Summer is just around the corner and if you have a love of fÃƒÂºtbol there are still opportunities and a time to play even if you're working a 9-5.
As a Cameroonian, soccer is in my national DNA-any mention of my country to new people I meet usually reminds them of Roger Milla and the Indomitable Lions historic run for glory at the 1990 World Cup. I myself have been playing soccer since I was a young boy dribbling a makeshift ball around the bumpy, dirt streets of Addis Ababa. My economist Dad worked for the United Nations and we lived in an international compound with playmates from the Organization for African Unity and World Bank families- kids from all over- coming together for love of the game. Even after leaving Africa, I continued to play on my High School and college soccer teams in the States. But as a full-time working professional, it's now a struggle to fit in games and maintain a competitive edge. But I do it and have some information on how you can too.
Leagues: For the past seven years I've been playing soccer in New Jersey amateur leagues- both indoor (year-round) and outdoor (summer) leagues. Leagues are tiered- usually into several divisions- A, B, C -with the highest level being semi-professional and the rest trickling down from the top. Small leagues include anywhere from twenty to thirty teams. In New Jersey the teams tend to be grouped around nationalities- mainly Latin: Colombians, Brazilians, Ecuadorians, Mexicans- due to the immigrant population makeup. Not as many African teams but you can find some Caribbean and West African teams -Nigeria, Cameroon, Sierra Leone, Ghana- depending on where you live. My teams have also set up scrimmages with African teams from throughout New York. There are also leagues for the "over thirty" or "over forty" set and leagues for women.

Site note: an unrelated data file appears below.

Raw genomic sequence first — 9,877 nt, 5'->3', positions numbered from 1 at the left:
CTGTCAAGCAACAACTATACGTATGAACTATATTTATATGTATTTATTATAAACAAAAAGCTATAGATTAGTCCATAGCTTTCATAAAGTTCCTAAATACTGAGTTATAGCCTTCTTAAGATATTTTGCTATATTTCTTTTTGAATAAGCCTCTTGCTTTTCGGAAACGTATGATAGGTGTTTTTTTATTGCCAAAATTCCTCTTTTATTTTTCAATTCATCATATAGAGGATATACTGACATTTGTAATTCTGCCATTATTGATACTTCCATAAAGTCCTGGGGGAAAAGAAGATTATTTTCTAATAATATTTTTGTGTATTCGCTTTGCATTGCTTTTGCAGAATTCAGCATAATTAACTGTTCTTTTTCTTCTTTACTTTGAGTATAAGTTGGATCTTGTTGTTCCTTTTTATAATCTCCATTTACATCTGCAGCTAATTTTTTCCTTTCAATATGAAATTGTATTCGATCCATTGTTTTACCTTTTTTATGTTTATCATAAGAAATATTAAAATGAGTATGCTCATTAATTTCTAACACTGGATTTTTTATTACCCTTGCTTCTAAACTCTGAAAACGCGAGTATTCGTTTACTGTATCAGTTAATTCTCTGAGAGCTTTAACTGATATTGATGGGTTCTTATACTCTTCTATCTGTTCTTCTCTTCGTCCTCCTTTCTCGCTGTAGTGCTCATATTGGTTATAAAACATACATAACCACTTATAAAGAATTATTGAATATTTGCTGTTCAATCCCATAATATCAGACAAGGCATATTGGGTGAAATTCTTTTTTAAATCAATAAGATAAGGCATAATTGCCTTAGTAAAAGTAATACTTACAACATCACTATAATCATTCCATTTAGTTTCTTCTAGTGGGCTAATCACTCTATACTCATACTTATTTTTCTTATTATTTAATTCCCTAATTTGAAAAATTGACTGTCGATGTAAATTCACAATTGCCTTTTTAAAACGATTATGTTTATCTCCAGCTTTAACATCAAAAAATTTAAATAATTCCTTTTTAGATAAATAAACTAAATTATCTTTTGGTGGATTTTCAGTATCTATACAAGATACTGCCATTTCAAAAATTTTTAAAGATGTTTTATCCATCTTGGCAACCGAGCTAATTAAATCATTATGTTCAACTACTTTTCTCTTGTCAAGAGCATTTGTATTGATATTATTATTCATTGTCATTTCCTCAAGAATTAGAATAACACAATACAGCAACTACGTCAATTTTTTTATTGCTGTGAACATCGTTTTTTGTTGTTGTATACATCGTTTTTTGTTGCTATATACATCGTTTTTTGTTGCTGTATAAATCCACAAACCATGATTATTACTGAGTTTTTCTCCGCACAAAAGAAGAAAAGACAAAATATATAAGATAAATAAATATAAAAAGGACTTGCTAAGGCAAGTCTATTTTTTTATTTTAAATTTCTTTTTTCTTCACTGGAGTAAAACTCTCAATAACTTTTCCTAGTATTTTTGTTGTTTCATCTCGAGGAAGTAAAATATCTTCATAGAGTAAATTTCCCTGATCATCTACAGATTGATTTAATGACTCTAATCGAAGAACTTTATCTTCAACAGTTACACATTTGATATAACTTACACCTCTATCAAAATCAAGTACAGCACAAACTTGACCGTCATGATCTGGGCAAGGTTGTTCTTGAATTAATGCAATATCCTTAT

Recruitment & Research: Depending on your level of play, that Saturday you spent kicking around a ball at the neighborhood field with your friends can end up in an opportunity to play competitively with local and regional leagues. You can be scouted by teams as coaches search for talented players to fill their rosters. You can also find out information about leagues in your area on sites like the United States Adult Soccer Association which has listings for some regional leagues.
Costs & Rewards:There can be rewards- at the end of the season some championship winners get a money prize -often pooled from all the league's team funds totaling even in the thousands. There can also be travel trips, new gear, trophies, or even parties for the team. But there also are costs- of time, energy and money- so you have to commit. Some teams have sponsors but often it's the team managers who cover the inevitable expenses like referee fees, field rental, uniforms and equipment. Still you must pay to play. You have to purchase a pair of cleats and shin guards but your main commitment is in terms of time. Depending on the level of play there can be team practices anywhere from two times a week and up, but coaches and managers work with your schedule. Every summer I play for at least two competitive leagues but leagues are not for everyone. If you want to just kick the ball around with your buddies on a Saturday or Sunday afternoon you should consider sticking to a good pick up game.
Last year I was a stopper- central defensive position- with an African team, the Sierra Stars, in the inaugural season of the Liberty Soccer league-a 10 team strong semi-pro club. The team played a game every weekend for the summer season which can lasted 5 months, April- August. We practiced Tuesday through Friday every week from 6:30-8:30 pm. Even if couldn't make each practice I drilled and did interval training on my own to keep conditioned and build a good cardio base: walls or curb to do touches, a series of 15 yard sprints- the average run in soccer is 15 yards. It was worth it, My team won the championship and 000 dollars to host an event. But the best reward was the chance to up my game. I always try to challenge myself and play with better players to become better myself.
I play whenever and wherever I can. Away games have taken me to fields in and throughout the Garden State and on to Manhattan, Brooklyn and the Bronx. I have also had the opportunity to play in tournaments in Atlanta, Boston, and Maryland to name a few. As long as you have a love for the sport of Football, FÃƒÂºtbol, Voetbol, and yes Soccer, however you say it, and you still have a passion to play be assured that you can find a place to feel welcomed and enjoy this sport loved all over the world.